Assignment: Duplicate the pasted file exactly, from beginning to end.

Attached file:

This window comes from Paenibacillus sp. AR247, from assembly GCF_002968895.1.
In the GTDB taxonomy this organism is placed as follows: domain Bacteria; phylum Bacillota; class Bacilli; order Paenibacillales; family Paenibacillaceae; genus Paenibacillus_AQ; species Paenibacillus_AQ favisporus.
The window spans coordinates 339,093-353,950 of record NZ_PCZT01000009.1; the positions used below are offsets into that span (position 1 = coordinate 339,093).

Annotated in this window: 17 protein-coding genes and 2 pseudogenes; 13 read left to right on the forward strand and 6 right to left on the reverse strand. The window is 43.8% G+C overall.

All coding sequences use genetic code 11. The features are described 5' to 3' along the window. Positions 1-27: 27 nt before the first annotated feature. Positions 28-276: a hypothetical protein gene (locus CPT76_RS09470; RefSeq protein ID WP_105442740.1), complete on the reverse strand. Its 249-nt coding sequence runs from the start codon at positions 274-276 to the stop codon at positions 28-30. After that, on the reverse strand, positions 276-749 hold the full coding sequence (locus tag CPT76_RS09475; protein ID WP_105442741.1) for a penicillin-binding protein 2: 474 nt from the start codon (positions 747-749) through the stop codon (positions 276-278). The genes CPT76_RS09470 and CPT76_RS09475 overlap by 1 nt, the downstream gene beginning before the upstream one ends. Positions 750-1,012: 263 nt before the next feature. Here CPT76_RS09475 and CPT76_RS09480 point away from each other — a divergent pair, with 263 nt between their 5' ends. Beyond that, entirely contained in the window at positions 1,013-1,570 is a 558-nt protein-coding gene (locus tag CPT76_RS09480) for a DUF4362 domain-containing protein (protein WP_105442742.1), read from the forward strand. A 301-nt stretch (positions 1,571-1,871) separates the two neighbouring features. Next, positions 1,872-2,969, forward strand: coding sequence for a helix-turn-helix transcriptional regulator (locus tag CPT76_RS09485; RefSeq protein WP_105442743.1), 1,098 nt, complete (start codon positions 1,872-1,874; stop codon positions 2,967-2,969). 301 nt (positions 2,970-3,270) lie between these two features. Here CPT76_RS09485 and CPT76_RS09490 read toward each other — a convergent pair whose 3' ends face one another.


This window comes from Paenibacillus sp. AR247, from assembly GCF_002968895.1.
In the GTDB taxonomy this organism is placed as follows: domain Bacteria; phylum Bacillota; class Bacilli; order Paenibacillales; family Paenibacillaceae; genus Paenibacillus_AQ; species Paenibacillus_AQ favisporus.
The window spans coordinates 339,093-353,950 of record NZ_PCZT01000009.1; the positions used below are offsets into that span (position 1 = coordinate 339,093).

Annotated in this window: 17 protein-coding genes and 2 pseudogenes; 13 read left to right on the forward strand and 6 right to left on the reverse strand. The window is 43.8% G+C overall.

All coding sequences use genetic code 11. The features are described 5' to 3' along the window. Positions 1-27: 27 nt before the first annotated feature. Positions 28-276: a hypothetical protein gene (locus CPT76_RS09470; RefSeq protein ID WP_105442740.1), complete on the reverse strand. Its 249-nt coding sequence runs from the start codon at positions 274-276 to the stop codon at positions 28-30. After that, on the reverse strand, positions 276-749 hold the full coding sequence (locus tag CPT76_RS09475; protein ID WP_105442741.1) for a penicillin-binding protein 2: 474 nt from the start codon (positions 747-749) through the stop codon (positions 276-278). The genes CPT76_RS09470 and CPT76_RS09475 overlap by 1 nt, the downstream gene beginning before the upstream one ends. Positions 750-1,012: 263 nt before the next feature. Here CPT76_RS09475 and CPT76_RS09480 point away from each other — a divergent pair, with 263 nt between their 5' ends. Beyond that, entirely contained in the window at positions 1,013-1,570 is a 558-nt protein-coding gene (locus tag CPT76_RS09480) for a DUF4362 domain-containing protein (protein WP_105442742.1), read from the forward strand. A 301-nt stretch (positions 1,571-1,871) separates the two neighbouring features. Next, positions 1,872-2,969, forward strand: coding sequence for a helix-turn-helix transcriptional regulator (locus tag CPT76_RS09485; RefSeq protein WP_105442743.1), 1,098 nt, complete (start codon positions 1,872-1,874; stop codon positions 2,967-2,969). 301 nt (positions 2,970-3,270) lie between these two features. Here CPT76_RS09485 and CPT76_RS09490 read toward each other — a convergent pair whose 3' ends face one another.